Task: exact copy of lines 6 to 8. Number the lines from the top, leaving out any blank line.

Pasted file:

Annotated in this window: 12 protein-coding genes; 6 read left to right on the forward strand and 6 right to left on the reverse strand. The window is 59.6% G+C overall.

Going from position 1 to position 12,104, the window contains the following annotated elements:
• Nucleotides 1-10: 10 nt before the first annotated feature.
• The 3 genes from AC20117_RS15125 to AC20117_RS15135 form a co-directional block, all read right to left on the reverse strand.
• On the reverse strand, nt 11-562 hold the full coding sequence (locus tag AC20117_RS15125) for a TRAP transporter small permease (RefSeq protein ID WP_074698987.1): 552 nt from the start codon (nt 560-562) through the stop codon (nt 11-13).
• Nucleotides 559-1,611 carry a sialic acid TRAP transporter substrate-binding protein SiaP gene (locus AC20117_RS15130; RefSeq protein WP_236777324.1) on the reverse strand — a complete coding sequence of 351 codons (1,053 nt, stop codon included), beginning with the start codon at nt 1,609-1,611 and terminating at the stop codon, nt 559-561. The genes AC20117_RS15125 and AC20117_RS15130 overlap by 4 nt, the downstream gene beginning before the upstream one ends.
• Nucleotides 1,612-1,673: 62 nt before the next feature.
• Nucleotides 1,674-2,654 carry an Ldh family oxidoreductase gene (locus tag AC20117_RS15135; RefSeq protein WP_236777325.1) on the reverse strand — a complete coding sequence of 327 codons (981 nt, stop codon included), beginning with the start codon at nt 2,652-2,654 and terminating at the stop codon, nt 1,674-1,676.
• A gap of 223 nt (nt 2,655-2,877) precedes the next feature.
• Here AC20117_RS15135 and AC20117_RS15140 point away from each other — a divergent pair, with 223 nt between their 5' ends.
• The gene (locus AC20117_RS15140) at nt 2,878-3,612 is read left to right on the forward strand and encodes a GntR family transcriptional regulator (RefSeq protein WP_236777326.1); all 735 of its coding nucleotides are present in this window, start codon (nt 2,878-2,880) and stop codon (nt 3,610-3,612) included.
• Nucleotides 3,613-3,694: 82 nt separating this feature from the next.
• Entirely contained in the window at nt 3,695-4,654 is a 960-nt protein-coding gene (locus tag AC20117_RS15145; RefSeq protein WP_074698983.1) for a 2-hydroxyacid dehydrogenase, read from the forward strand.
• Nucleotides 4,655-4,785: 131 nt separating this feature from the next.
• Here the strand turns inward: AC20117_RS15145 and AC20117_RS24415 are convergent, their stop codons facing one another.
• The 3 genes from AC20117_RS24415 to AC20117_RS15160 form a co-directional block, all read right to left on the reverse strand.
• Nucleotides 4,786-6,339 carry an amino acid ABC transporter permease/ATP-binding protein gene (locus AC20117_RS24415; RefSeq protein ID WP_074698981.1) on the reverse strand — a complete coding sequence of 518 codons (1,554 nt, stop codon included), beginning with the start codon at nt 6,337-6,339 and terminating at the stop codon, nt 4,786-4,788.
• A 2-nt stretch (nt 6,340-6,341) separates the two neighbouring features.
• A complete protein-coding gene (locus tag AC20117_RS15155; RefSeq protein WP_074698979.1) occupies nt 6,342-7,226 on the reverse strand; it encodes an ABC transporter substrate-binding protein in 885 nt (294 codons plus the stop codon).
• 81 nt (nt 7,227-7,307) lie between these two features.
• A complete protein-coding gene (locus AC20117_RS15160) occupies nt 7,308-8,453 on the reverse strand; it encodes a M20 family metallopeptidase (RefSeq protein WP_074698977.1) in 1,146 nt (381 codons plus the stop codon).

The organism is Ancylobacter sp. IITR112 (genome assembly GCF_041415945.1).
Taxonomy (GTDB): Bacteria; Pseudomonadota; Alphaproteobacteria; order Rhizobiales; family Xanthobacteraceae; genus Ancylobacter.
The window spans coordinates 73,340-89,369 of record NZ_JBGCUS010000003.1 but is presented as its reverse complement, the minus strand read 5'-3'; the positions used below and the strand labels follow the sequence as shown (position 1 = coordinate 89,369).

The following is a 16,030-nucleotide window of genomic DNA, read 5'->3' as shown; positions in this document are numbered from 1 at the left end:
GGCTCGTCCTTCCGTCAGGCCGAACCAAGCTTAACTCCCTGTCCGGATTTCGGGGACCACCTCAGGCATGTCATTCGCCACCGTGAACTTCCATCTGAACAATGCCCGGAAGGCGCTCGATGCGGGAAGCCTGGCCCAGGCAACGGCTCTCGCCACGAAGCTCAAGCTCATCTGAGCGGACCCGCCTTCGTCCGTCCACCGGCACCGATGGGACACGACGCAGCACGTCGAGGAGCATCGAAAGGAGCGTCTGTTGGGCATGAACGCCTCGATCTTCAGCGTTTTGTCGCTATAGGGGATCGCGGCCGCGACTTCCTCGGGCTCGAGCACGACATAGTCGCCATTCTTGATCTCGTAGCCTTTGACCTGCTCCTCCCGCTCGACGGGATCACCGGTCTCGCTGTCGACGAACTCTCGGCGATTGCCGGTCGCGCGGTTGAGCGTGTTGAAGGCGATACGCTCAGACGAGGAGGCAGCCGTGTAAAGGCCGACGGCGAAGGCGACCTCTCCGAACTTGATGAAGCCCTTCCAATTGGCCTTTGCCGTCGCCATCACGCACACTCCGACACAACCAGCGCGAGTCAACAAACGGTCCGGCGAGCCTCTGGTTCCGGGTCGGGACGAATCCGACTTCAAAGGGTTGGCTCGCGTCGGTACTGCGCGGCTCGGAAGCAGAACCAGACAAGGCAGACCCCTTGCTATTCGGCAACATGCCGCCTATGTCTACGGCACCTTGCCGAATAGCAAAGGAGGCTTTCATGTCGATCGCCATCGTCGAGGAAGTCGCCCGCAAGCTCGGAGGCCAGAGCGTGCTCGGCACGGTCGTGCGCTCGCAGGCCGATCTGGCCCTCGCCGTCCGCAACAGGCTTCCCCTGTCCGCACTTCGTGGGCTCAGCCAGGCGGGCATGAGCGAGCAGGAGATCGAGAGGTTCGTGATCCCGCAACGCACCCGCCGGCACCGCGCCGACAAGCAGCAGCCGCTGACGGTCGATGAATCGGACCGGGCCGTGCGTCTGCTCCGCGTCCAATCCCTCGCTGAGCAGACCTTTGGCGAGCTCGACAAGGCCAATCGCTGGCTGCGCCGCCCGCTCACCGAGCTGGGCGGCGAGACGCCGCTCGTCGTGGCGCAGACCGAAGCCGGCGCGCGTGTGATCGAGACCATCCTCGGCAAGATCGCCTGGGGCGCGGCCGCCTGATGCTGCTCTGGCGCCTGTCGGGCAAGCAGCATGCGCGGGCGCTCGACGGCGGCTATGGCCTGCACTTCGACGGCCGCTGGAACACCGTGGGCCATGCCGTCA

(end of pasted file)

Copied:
• Nucleotides 559-1,611 carry a sialic acid TRAP transporter substrate-binding protein SiaP gene (locus AC20117_RS15130; RefSeq protein WP_236777324.1) on the reverse strand — a complete coding sequence of 351 codons (1,053 nt, stop codon included), beginning with the start codon at nt 1,609-1,611 and terminating at the stop codon, nt 559-561. The genes AC20117_RS15125 and AC20117_RS15130 overlap by 4 nt, the downstream gene beginning before the upstream one ends.
• Nucleotides 1,612-1,673: 62 nt before the next feature.
• Nucleotides 1,674-2,654 carry an Ldh family oxidoreductase gene (locus tag AC20117_RS15135; RefSeq protein WP_236777325.1) on the reverse strand — a complete coding sequence of 327 codons (981 nt, stop codon included), beginning with the start codon at nt 2,652-2,654 and terminating at the stop codon, nt 1,674-1,676.